Social-service help only 3 digits away
Jan 21, 2013 (The Columbus Dispatch - McClatchy-Tribune Information Services via COMTEX) --
Dialing only three digits will put most Ohioans in touch with a wide variety of public services.
"Like 411 can get you numbers for businesses and people in the phone book, 211 will connect you to job and family services," said David Weaver, a Westerville psychologist.
Mental-health services are among the many types of assistance that local 211 call centers can direct people to. Weaver said he has used the free, 24-hour service himself and also told patients about it to help them find appropriate agencies.
Call-center operators also can link people with human-services agencies, food and shelter providers, child-care centers, senior-citizen services and natural-disaster relief. People who are looking for volunteer opportunities also can find them through 211.
Operators consult a database of the Ohio Alliance of Information and Referral Systems to connect callers to the proper agency. The Federal Communications Commission approved 211 as a social-service number in 2000, said Marilee Chinnici-Zuercher, the CEO and president of HandsOn Central Ohio, which operates the local 211 call center.
More than 8.6 million Ohio residents now have access. That is about 82 percent of the state's population, Chinnici-Zuercher said.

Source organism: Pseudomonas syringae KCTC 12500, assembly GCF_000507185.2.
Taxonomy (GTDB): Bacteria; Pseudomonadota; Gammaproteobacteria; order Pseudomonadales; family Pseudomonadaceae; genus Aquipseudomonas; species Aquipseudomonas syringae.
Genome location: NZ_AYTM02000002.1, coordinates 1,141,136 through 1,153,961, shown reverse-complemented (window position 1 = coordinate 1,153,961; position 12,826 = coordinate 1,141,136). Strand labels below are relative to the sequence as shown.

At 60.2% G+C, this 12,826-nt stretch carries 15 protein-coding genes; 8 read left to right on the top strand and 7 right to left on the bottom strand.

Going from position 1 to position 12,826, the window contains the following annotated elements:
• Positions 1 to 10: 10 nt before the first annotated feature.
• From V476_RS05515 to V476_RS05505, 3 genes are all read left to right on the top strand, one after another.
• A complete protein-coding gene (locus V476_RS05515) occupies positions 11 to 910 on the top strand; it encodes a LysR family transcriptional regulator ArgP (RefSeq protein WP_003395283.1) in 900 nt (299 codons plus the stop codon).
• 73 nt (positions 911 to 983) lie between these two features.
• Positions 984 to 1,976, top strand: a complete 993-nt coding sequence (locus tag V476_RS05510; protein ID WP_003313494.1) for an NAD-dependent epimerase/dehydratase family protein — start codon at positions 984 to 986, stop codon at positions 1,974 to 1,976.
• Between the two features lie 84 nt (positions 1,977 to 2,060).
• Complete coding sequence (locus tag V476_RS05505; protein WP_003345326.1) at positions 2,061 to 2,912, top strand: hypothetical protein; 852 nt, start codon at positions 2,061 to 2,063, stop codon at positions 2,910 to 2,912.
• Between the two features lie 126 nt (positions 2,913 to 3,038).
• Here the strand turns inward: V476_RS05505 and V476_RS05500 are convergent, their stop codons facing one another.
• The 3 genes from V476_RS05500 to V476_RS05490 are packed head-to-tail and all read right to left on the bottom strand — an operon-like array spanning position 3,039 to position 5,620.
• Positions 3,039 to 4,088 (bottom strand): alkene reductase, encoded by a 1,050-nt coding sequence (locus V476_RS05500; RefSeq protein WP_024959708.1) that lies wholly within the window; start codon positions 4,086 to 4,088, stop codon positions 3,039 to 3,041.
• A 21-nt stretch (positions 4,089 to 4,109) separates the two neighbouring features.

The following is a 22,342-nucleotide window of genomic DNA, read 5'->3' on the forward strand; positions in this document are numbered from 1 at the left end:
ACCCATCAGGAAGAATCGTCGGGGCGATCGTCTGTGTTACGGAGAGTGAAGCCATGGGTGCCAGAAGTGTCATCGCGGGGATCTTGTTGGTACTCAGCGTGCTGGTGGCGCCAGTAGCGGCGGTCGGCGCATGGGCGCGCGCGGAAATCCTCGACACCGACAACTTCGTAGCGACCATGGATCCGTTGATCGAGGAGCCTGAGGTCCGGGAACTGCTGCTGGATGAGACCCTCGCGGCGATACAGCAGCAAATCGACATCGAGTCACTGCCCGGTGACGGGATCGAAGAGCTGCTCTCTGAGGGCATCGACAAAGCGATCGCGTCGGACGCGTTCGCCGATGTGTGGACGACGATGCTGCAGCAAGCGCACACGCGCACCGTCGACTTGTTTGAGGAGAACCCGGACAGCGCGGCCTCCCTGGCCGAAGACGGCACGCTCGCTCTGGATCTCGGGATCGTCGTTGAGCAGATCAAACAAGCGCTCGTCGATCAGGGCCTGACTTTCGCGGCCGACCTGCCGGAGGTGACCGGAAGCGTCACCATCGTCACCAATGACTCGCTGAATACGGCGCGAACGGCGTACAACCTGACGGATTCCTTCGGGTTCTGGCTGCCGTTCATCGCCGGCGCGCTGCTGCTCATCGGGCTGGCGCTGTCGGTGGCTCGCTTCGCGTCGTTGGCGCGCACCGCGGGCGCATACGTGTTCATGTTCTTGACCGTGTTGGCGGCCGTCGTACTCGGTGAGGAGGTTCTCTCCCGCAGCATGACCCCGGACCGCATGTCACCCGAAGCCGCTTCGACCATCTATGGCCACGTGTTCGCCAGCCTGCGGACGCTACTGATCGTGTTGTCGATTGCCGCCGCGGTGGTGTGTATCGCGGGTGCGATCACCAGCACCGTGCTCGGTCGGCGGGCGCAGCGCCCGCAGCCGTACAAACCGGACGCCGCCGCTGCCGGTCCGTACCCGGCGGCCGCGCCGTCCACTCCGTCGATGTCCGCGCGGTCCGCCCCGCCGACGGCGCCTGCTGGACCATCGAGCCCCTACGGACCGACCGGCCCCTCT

The state's centers received 1,347,596 calls in 2011, the most-recent year for which data are available, putting Ohio third nationally behind Texas and New York in call volume.
The service relies on local funding, and the model for each organization is different. Chinnici-Zuercher said HandsOn Central Ohio's money comes from a combination of sources, including the city of Columbus, Franklin County Job and Family Services, the county's ADAMH board, the United Way of Central Ohio and various community foundations. The budget for the fiscal year that runs through June 30 is about $1.2 million.
The sour economy increased both the number of people using 211 and the type of services they need, Chinnici-Zuercher said.
"What we're seeing is a profile change in those using 211 in Ohio," she said, with people seeking more information on job and family services.
A key benefit of 211, proponents say, is that it reduces the volume of inappropriate calls to emergency numbers such as 911.
The Public Utilities Commission of Ohio exempted cellphone companies from having to provide access to 211, but many have implemented it, including Sprint, Verizon, AT&T and T-Mobile.
Callers in areas without a 211 affiliate receive a message that the service is not available in their area, according to the website 211Ohio.net.
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